Does the black vulture stand a chance of becoming the official bird of Maine?
Through the process of elimination, it just might, say scientists who released a report about climate change affecting migratory birds Monday.
The black-capped chickadee, which has been the official bird of Maine since 1927, has a more northerly habitat than the larger vulture, which has a traditional range that extends from the mid-Atlantic states all the way through South America.
Over the past decade global air and water temperatures have increased significantly, shifting the black-capped chickadee’s and black vulture’s range northward.
The black vulture can now can be found in southern New England, scientists said Monday during a teleconference about a new National Wildlife Federation report on bird’s changing habitats.
There are indications that the chickadee’s habitat in Maine is shifting away from the coast and toward the Canadian border, they said, while the black vulture moves further into New England from the south.
“There are a whole bunch of species like that,” Hector Galbraith, northeast scientist for NWF, said Monday about the vulture.
The red-bellied woodpecker is another example of a more southerly bird slowly moving toward Maine, he said. Around 1990, there was one known nesting pair in New England, in Cape Ann, Mass. Now, he added, there are hundreds if not thousands.
The puffin, Bicknell’s Thrush and the saltmarsh sparrow are examples of birds now found in Maine that face challenges due to climate change. In the case of Bicknell’s Thrush and the saltmarsh sparrow, warming temperatures and rising ocean levels are reducing the amount of alpine and coastal marsh habitats they prefer.
Puffins, which are found from Maine and northern France to the Arctic, seem to be contending with a lack of small fish, which they depend on for food. There also have been reports of terns in Maine being affected by a combination of food and weather pressures.
Birds that depend on plants or insects for sustenance along their migration routes might be the most vulnerable to the effects of climate change. Rich MacDonald, a Bar Harbor naturalist and board member of Downeast Audubon who did not participate in Monday’s teleconference, said migratory birds often rely on changes in daylight hours when they time their migrations, but plants and insects respond more to temperature.
Consequently, as winters become more mild, plants might sprout and bloom and attract insects before the birds that eat them arrive, MacDonald said. Birds that are better at adapting from one food source to another won’t be affected as much as birds that are diet-specific. For example, the ruby-throated hummingbird, which now migrates north each spring several weeks earlier than it used to, may be reacting to a shift in the availability of food along its migratory routes, he said.
“Birds that are specialists in what they eat are having trouble finding food,” he said.
Turkey vultures, cardinals and house finches, all of which have broad appetites and are well adapted to the presence of humans, are among other species that seem to be following milder winters into Maine, he said.
Other factors beside changes in temperature patterns play a role, MacDonald added. Human changes to habitat, both in population growth and physical changes to the landscape such as waterfront development, have had significant direct effects on birds and are believed to be contributing to overall climate change, he said.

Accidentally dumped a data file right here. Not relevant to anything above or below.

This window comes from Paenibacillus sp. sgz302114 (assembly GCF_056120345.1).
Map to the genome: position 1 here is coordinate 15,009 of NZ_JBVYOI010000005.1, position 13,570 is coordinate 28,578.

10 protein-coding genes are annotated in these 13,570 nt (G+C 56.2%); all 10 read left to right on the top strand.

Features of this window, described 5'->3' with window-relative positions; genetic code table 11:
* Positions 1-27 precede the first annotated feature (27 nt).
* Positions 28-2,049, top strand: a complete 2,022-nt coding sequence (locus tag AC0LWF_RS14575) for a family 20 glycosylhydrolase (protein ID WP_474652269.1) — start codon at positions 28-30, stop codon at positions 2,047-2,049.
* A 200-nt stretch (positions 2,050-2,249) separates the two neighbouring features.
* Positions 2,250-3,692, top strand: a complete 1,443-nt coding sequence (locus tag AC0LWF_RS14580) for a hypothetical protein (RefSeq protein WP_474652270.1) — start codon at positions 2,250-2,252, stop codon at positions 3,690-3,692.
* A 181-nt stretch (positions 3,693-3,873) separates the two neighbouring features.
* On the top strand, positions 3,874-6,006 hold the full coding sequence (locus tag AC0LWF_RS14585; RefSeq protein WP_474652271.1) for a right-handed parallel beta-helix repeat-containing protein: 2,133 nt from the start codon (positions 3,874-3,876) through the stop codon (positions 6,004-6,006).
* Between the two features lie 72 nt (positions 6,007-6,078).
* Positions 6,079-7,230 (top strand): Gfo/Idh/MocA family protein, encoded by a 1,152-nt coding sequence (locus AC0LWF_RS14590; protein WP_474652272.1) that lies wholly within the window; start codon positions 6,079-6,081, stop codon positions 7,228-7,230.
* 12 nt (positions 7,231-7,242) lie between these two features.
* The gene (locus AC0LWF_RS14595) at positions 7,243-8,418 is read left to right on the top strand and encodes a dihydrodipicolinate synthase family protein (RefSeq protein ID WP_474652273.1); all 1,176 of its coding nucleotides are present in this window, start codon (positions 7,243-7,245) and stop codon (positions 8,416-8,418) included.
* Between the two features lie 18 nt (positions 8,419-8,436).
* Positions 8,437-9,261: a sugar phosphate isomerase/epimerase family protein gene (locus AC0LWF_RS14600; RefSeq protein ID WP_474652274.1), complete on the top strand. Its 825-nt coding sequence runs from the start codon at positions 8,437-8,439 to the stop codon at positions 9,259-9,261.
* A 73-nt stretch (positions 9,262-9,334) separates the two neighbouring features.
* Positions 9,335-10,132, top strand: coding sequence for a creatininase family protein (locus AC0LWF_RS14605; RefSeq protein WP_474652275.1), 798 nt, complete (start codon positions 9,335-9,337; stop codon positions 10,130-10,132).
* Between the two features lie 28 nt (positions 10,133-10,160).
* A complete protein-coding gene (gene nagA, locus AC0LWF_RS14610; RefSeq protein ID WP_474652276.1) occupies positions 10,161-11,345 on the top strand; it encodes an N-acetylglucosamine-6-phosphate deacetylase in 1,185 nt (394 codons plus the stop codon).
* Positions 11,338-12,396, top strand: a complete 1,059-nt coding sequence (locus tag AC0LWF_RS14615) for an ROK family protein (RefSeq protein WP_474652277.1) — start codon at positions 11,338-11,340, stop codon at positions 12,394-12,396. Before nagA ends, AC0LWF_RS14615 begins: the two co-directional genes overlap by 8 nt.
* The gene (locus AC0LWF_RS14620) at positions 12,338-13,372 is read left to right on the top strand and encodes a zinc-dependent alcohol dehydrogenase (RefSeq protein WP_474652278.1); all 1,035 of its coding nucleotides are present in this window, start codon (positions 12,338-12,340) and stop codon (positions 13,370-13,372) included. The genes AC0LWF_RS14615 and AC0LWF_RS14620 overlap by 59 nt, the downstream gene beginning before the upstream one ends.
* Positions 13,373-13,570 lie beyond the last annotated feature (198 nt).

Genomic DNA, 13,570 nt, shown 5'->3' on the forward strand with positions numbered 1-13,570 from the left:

Increased food competition has, too. The lack of fish that sustain puffins may stem from climate change, but increased fishing pressure on smaller fish species, MacDonald said, could be a greater factor.
For the red knot, a migratory bird that depends on spawning horseshoe crabs in Delaware Bay for food during its journey north toward Maine and beyond, commercial horseshoe crab fishing has reduced the number of horseshoe crabs and therefore been a major factor in the birds’s declining numbers, MacDonald said.
Scientists in Monday’s teleconference said that, at some point, overall rise in global temperature likely will result in even more significant changes.
“We’ve moving into uncharted territory,” Jeff Wells, senior scientist at the Boreal Bird Initiative, said Monday. “We probably will see changes but it is unclear what they will be.”
Galbraith echoed Wells’s concerns about how climate change might manifest if temperatures continue to climb.
“If we don’t get our act together, we’re going to see major changes in the future that will make the changes we have seen pretty penny ante,” said Galbraith referring to a poker term for having little value.
NWF and Natural Resources Council of Maine said federal limits must be set on carbon pollution, more of the nation’s energy supply should come from “clean” technologies such as wind and solar rather than from fossil fuels, and more protections should be put in place for sensitive habitat and undeveloped lands such as forests and farms.
“We need urgent action at the local, state and federal levels to cut carbon pollution and confront the changes we’re already seeing,” Larry Schweiger, president and CEO of NWF, said in a prepared statement.
Scientists participating in Monday’s teleconference said the issue of climate change has gotten bogged down in politics even though scientific studies overwhelmingly indicate that global average temperatures are on the rise.
Specious arguments that climate change isn’t occurring are being made and publicized for monetary reasons, they said. The news media has aggravated the political debate by giving the deniers equal weight in coverage of the issue, even though there’s virtually no debate about it in the scientific community, they added.
“What they are doing is they are cherry-picking [information].” Galbraith said of the deniers. “I don’t think the media does a good job in presenting the true picture.”